Community Post–Finding your Sweaty T-Shirt

Happy National Running Day! 

For this Community Post, I reflect on my personal journey—with fitness, running, teaching, and KidFit.  I love that I get to share this on National #RunningDay since running has played such as transformative and important role in my life.  Enjoy!  

🙂 Maggie



What is your Sweaty T-Shirt? Helping Students Find Their Way

It was fifth grade and I was going on my first road run.  Coming from a family of runners, this was a big deal.  I could not wait to run like the “big kids.”  It was probably only 2-3 miles, but to me, it was my “marathon”—a huge challenge that I had to work to overcome.   The run was tough, but I pushed through it.  And I was proud.

As we were stretching after the run, my Coach all of a sudden got very serious.

He pointed to his t-shirt and said, “THIS (sweaty t-shirt)…this is what you should look like.  If you don’t have THIS, you can push yourself harder.”

Ever the perfectionist, I looked down and saw (with relief!) that I did, in fact, have a sweaty t-shirt. Mission Accomplished!

At the time, I did not think much of it, but the story has stuck with me.  It was not about being the fastest runner, but rather about trying your best—no matter what.  To my coach, that meant working so hard that you had a sweaty t-shirt—a visible manifestation of hard work, showing that you were on path to reach your personal goals.  

I have never been the fastest, strongest or best when it comes to athletics. In fact, I identify myself as an “athlete by choice—not design.” Despite my lack of natural ability, however, I have always had DRIVE—the guts and grit to never give it, despite any physical/mental challenges that come my way.  Growing up, this meant that I often got the often considered less desirable awards at end-of-season celebrations— “most determined,” “most improved,” “most enthusiastic.”  I was never the MVP, but I took pride in my hard work. 

This mindset has stuck with me.  I remember a moment in my first year of teaching when I had simply had enough.  I was stressed, unpleasant to be around, and generally not happy.  Then, I made the decision to truly prioritize fitness and exercise; at the time, my routine had been spotty at best.  I signed up for my first half marathon, joined a gym, and made exercise/fitness a daily routine.  The change was practically instantaneous.  Once I took care of myself and invited fitness back into my life, I was a transformed person.  I was happier, a better roommate, a better friend, and definitely a better teacher.  I made the choice to be an athlete as an adult and have never looked back.

Despite my own personal revelation with the importance of fitness, I was frustrated with the lack of meaningful opportunities for my students to get active. They had PE once, maybe twice a week for less than an hour, a handful of afterschool athletic opportunities, and very little chances to play outside at home due to unsafe conditions.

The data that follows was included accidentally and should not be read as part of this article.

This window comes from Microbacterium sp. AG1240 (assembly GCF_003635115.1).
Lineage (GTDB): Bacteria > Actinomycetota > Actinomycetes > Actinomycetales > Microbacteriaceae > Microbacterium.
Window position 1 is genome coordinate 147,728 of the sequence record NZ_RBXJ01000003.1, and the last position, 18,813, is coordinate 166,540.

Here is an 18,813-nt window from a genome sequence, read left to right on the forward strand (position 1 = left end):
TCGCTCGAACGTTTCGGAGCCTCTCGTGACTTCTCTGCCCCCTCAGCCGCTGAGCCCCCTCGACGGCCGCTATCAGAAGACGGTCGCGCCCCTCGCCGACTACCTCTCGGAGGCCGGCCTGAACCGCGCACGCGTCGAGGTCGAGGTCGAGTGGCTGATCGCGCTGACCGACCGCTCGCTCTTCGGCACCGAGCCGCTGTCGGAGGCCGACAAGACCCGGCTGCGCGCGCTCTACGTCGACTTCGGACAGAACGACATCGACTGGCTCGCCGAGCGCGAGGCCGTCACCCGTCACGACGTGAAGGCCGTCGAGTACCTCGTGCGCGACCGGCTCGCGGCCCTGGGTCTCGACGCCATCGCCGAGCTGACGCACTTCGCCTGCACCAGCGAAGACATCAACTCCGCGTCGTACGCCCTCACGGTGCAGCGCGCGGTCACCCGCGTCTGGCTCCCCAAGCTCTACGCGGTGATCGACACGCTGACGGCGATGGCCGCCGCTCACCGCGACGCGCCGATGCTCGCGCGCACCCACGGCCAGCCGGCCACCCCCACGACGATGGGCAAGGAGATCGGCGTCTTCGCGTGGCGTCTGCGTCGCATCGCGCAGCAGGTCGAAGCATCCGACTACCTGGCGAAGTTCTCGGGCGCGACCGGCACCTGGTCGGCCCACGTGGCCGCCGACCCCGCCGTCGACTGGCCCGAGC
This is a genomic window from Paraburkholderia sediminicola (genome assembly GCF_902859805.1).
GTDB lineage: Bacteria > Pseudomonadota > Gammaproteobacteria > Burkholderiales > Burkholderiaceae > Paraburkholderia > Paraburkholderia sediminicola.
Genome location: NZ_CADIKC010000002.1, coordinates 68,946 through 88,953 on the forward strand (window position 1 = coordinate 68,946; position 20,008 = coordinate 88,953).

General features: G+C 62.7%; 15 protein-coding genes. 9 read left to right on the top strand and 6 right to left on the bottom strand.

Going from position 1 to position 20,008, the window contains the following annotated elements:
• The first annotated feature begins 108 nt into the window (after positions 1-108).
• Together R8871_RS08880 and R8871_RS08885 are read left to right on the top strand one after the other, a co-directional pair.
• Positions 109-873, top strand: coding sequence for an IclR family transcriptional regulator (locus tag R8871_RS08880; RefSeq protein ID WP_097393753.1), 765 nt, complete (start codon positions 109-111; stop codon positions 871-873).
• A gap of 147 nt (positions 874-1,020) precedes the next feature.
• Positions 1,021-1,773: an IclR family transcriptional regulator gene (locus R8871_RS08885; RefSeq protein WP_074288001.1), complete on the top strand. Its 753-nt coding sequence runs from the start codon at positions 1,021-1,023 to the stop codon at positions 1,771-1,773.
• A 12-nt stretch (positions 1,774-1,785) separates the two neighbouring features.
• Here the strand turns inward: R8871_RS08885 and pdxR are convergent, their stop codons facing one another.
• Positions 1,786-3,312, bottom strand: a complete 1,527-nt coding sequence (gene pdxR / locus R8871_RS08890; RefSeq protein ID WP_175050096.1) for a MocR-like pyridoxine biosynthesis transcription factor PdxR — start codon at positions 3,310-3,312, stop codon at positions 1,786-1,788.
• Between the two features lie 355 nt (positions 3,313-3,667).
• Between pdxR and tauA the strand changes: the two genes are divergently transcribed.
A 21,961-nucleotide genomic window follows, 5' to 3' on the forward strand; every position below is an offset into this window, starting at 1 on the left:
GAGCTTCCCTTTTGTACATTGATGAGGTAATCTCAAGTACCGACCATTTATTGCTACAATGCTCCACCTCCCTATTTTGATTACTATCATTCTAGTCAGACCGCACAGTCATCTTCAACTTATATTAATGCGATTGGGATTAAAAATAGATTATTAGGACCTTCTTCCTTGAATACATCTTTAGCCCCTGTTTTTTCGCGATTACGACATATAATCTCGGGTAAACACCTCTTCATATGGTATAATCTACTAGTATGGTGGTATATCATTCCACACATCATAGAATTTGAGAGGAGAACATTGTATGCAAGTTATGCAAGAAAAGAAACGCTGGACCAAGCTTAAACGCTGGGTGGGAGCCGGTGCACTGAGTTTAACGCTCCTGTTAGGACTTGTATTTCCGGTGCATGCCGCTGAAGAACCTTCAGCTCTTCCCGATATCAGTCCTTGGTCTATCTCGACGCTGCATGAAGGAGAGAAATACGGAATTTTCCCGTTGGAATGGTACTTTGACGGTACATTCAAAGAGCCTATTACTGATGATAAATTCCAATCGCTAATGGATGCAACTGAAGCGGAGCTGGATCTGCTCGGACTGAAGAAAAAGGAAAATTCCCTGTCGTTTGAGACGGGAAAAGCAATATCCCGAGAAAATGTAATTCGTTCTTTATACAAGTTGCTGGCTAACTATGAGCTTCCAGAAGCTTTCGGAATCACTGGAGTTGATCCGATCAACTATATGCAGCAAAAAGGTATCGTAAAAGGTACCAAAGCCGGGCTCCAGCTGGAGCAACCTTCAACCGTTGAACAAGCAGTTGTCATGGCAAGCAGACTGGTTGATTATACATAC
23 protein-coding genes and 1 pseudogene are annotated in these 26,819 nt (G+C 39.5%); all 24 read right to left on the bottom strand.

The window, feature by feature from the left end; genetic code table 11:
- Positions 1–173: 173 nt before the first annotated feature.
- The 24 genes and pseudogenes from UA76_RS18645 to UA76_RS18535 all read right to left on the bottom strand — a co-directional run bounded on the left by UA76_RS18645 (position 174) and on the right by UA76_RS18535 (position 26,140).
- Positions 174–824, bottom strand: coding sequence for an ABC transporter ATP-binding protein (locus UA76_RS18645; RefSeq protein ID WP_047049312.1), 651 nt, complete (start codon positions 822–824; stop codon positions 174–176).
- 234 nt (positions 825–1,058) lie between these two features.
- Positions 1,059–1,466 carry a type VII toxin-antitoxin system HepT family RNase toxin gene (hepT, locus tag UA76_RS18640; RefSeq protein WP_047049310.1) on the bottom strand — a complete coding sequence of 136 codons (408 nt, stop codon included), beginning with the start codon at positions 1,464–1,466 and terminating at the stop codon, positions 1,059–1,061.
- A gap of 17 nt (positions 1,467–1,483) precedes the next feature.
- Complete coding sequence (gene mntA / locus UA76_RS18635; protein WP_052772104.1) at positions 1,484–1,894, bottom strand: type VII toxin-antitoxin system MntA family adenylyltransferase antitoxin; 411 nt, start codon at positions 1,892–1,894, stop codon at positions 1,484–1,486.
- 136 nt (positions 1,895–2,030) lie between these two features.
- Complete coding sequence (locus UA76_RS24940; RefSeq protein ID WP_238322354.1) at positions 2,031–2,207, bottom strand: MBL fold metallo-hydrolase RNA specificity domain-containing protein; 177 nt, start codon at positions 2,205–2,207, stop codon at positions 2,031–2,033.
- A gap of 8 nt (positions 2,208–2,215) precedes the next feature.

This did not seem fair. 

They were in school for 8 (or more!) hours a day with very little movement.  As an adult, I needed to move around and required exercise before or after work in order to function as a happy, productive person.  Yet my kids did not have this chance.  As a teacher, I tried to incorporate movement into my lessons, but the truth was that I did not have the time to plan anything truly meaningful or purposeful, especially as a young teacher.

So, over time, with students and teachers always at the forefront of my mind, the idea for KidFit emerged.

KidFit Academy works with teachers to provide a program that seamlessly integrates purposeful fitness throughout the school day.  We do this by empowering teachers with the materials and support needed to promote health, enhance academics, and improve classroom culture through purposeful fitness education.

This is not a Band-Aid solution but rather a holistic approach to change what the school day looks like by adding meaningful, strategic activity brain breaks at critical moments throughout the day. Our teachers seamlessly integrate the program so that it becomes an integral part of the school day, not an “extra” that is taken away or skipped when things get busy.  In current and past programs, teachers have seen their students and classrooms truly thrive.  KidFit teaches kids to love fitness and view it simply as a part of their day; it is not about winning or being the best, it is about working hard, setting goals, and having fun! 

Through KidFit, teachers are helping kids find their “sweaty t-shirt”— the manifestation of their hard work, the thing that shows them that they are on the way to achieving their goals.

So, I ask (appropriately on National Running Day), what is your sweaty t-shirt? 


Leave a Reply

Fill in your details below or click an icon to log in: Logo

You are commenting using your account. Log Out /  Change )

Google photo

You are commenting using your Google account. Log Out /  Change )

Twitter picture

You are commenting using your Twitter account. Log Out /  Change )

Facebook photo

You are commenting using your Facebook account. Log Out /  Change )

Connecting to %s